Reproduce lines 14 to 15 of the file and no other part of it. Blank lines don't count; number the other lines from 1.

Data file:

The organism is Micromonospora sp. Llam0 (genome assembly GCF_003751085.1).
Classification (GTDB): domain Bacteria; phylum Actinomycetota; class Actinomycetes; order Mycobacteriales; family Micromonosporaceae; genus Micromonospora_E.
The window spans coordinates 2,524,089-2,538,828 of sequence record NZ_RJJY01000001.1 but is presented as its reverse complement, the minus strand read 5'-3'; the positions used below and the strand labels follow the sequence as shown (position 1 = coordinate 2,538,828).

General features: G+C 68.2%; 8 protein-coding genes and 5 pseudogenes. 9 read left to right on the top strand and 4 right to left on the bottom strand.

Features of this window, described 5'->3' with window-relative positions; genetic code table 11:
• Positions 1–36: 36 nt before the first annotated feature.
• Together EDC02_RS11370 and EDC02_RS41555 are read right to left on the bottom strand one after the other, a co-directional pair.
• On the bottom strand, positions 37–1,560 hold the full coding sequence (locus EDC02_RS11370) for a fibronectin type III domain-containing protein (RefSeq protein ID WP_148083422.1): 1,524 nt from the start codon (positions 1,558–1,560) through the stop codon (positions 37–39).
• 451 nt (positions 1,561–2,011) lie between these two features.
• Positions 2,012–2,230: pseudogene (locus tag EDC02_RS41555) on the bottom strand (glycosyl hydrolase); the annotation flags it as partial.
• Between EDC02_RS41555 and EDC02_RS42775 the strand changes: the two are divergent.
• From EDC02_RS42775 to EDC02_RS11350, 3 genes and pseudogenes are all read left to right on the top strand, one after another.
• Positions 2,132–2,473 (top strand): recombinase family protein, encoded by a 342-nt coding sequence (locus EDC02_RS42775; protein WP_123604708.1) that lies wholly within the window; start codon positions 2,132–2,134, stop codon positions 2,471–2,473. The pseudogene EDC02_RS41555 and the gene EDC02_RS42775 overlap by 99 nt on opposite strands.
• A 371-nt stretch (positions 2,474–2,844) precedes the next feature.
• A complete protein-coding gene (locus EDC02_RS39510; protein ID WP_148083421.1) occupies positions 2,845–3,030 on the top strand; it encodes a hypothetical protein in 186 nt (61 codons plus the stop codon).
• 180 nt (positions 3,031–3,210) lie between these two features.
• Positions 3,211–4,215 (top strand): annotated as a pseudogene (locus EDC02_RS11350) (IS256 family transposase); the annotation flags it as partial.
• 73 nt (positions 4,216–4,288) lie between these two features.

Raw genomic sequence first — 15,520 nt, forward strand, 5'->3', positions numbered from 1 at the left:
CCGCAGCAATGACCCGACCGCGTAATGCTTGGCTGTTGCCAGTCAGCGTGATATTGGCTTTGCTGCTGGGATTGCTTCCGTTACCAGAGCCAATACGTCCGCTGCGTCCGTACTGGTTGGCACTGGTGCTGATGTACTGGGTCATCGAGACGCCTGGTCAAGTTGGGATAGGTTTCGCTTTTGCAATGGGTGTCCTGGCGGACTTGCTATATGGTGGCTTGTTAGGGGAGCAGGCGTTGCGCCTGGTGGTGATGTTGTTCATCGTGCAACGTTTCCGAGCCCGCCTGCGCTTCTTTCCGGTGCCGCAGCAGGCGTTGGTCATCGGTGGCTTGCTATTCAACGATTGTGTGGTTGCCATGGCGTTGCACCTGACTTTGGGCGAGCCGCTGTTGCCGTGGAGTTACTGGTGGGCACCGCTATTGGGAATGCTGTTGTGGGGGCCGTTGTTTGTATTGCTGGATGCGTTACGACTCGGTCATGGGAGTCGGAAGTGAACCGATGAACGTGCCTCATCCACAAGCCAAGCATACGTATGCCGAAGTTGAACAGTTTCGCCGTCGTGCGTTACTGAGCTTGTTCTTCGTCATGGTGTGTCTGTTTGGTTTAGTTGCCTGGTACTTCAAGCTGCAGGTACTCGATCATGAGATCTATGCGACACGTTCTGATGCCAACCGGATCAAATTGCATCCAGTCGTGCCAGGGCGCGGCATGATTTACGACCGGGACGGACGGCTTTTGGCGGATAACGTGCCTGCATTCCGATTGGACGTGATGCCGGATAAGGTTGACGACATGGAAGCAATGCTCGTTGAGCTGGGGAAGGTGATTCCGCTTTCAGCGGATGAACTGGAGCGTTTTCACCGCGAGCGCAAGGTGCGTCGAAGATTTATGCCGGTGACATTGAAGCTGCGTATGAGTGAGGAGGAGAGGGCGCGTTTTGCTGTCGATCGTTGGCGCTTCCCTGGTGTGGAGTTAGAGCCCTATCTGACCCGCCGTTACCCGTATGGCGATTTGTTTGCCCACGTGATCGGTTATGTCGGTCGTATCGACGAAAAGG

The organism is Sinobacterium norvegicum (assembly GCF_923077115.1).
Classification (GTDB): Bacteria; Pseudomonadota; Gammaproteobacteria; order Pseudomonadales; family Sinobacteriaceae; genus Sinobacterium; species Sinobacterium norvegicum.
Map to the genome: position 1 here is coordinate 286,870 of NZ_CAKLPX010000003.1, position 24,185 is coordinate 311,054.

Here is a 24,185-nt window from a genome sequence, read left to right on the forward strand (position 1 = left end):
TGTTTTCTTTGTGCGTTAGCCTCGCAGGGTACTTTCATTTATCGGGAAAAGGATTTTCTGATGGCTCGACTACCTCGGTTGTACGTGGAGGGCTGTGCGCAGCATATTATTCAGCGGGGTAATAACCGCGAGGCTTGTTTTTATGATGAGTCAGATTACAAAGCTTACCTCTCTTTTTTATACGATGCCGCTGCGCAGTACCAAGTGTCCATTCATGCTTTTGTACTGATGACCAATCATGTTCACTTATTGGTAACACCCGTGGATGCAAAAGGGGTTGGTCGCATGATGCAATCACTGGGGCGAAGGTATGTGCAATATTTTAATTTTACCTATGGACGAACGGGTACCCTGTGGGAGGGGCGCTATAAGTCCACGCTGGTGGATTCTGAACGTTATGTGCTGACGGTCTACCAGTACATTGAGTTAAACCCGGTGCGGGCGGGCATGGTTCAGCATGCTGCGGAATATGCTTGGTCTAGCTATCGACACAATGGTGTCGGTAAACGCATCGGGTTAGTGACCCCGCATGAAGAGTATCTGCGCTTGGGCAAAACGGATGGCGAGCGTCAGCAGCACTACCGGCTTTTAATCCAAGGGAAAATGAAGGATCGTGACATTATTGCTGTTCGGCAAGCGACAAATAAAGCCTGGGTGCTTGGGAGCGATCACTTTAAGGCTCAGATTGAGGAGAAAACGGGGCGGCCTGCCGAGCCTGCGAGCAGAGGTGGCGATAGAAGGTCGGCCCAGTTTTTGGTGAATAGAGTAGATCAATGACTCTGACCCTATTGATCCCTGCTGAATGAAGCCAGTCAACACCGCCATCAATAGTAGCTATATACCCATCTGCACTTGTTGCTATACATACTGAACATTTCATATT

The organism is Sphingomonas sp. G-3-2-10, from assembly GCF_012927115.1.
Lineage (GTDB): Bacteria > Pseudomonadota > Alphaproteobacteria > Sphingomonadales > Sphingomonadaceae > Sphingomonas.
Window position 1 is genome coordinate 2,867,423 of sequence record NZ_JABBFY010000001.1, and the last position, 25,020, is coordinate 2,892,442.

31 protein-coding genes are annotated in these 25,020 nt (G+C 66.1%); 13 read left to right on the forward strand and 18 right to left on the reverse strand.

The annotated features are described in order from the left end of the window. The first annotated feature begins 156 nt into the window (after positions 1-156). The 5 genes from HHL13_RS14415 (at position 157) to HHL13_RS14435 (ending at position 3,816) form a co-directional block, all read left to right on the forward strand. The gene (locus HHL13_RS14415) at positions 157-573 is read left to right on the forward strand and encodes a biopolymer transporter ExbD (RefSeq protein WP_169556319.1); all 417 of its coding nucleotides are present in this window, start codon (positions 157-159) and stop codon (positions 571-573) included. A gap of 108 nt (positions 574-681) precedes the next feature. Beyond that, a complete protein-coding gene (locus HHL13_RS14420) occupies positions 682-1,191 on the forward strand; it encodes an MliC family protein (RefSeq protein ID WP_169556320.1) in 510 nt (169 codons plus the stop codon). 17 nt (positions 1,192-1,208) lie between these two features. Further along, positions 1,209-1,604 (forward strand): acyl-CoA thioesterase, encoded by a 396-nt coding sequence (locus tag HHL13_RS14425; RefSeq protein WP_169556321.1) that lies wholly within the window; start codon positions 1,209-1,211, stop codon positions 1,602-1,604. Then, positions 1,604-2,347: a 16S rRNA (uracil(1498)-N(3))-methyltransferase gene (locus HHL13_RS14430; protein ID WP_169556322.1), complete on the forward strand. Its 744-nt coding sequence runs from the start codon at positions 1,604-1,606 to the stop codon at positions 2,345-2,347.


• A 371-nt stretch (positions 2,474–2,844) precedes the next feature.
• A complete protein-coding gene (locus EDC02_RS39510; protein ID WP_148083421.1) occupies positions 2,845–3,030 on the top strand; it encodes a hypothetical protein in 186 nt (61 codons plus the stop codon).